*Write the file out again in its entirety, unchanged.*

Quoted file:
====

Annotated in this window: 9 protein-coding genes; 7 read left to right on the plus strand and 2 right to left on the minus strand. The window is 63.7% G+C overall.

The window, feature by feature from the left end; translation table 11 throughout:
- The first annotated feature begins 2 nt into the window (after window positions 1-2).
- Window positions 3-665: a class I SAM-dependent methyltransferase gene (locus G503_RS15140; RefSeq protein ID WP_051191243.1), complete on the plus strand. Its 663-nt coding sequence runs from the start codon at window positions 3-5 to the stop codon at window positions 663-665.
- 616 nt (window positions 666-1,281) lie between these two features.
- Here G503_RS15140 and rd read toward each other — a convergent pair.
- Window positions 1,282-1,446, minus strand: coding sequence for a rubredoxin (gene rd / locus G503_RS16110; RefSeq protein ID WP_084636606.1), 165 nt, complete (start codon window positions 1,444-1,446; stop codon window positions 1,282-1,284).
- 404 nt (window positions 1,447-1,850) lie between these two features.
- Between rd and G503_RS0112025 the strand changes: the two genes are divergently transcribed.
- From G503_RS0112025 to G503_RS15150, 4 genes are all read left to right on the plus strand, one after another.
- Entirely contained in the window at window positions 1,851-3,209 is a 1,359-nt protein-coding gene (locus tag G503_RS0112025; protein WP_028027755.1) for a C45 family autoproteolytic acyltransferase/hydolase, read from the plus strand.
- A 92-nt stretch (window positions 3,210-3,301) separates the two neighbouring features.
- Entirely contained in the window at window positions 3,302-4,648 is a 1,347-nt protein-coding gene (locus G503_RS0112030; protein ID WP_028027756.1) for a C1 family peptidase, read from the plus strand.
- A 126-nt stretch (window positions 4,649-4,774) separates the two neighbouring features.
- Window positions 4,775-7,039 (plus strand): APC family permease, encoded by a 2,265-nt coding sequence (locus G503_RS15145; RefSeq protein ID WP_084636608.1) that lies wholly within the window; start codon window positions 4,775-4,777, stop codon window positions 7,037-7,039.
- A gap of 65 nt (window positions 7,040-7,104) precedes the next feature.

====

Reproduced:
Annotated in this window: 9 protein-coding genes; 7 read left to right on the plus strand and 2 right to left on the minus strand. The window is 63.7% G+C overall.

The window, feature by feature from the left end; translation table 11 throughout:
- The first annotated feature begins 2 nt into the window (after window positions 1-2).
- Window positions 3-665: a class I SAM-dependent methyltransferase gene (locus G503_RS15140; RefSeq protein ID WP_051191243.1), complete on the plus strand. Its 663-nt coding sequence runs from the start codon at window positions 3-5 to the stop codon at window positions 663-665.
- 616 nt (window positions 666-1,281) lie between these two features.
- Here G503_RS15140 and rd read toward each other — a convergent pair.
- Window positions 1,282-1,446, minus strand: coding sequence for a rubredoxin (gene rd / locus G503_RS16110; RefSeq protein ID WP_084636606.1), 165 nt, complete (start codon window positions 1,444-1,446; stop codon window positions 1,282-1,284).
- 404 nt (window positions 1,447-1,850) lie between these two features.
- Between rd and G503_RS0112025 the strand changes: the two genes are divergently transcribed.
- From G503_RS0112025 to G503_RS15150, 4 genes are all read left to right on the plus strand, one after another.
- Entirely contained in the window at window positions 1,851-3,209 is a 1,359-nt protein-coding gene (locus tag G503_RS0112025; protein WP_028027755.1) for a C45 family autoproteolytic acyltransferase/hydolase, read from the plus strand.
- A 92-nt stretch (window positions 3,210-3,301) separates the two neighbouring features.
- Entirely contained in the window at window positions 3,302-4,648 is a 1,347-nt protein-coding gene (locus G503_RS0112030; protein ID WP_028027756.1) for a C1 family peptidase, read from the plus strand.
- A 126-nt stretch (window positions 4,649-4,774) separates the two neighbouring features.
- Window positions 4,775-7,039 (plus strand): APC family permease, encoded by a 2,265-nt coding sequence (locus G503_RS15145; RefSeq protein ID WP_084636608.1) that lies wholly within the window; start codon window positions 4,775-4,777, stop codon window positions 7,037-7,039.
- A gap of 65 nt (window positions 7,040-7,104) precedes the next feature.